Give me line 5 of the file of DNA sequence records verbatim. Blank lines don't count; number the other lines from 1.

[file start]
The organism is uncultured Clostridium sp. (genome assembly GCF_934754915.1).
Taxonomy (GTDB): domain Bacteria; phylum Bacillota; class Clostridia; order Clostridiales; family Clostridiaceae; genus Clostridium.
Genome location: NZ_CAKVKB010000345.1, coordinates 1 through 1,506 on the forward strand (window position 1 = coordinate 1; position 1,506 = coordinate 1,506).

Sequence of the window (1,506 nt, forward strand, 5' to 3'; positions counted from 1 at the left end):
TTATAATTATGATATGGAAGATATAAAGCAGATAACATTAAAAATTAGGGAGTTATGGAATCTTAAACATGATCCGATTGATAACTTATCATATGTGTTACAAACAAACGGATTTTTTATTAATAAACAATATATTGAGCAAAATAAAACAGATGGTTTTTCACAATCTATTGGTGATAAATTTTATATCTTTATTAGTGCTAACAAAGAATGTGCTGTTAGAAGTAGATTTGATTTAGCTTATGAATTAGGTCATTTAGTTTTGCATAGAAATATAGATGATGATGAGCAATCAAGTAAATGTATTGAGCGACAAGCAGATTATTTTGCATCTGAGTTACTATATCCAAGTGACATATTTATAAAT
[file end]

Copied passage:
TTATAATTATGATATGGAAGATATAAAGCAGATAACATTAAAAATTAGGGAGTTATGGAATCTTAAACATGATCCGATTGATAACTTATCATATGTGTTACAAACAAACGGATTTTTTATTAATAAACAATATATTGAGCAAAATAAAACAGATGGTTTTTCACAATCTATTGGTGATAAATTTTATATCTTTATTAGTGCTAACAAAGAATGTGCTGTTAGAAGTAGATTTGATTTAGCTTATGAATTAGGTCATTTAGTTTTGCATAGAAATATAGATGATGATGAGCAATCAAGTAAATGTATTGAGCGACAAGCAGATTATTTTGCATCTGAGTTACTATATCCAAGTGACATATTTATAAAT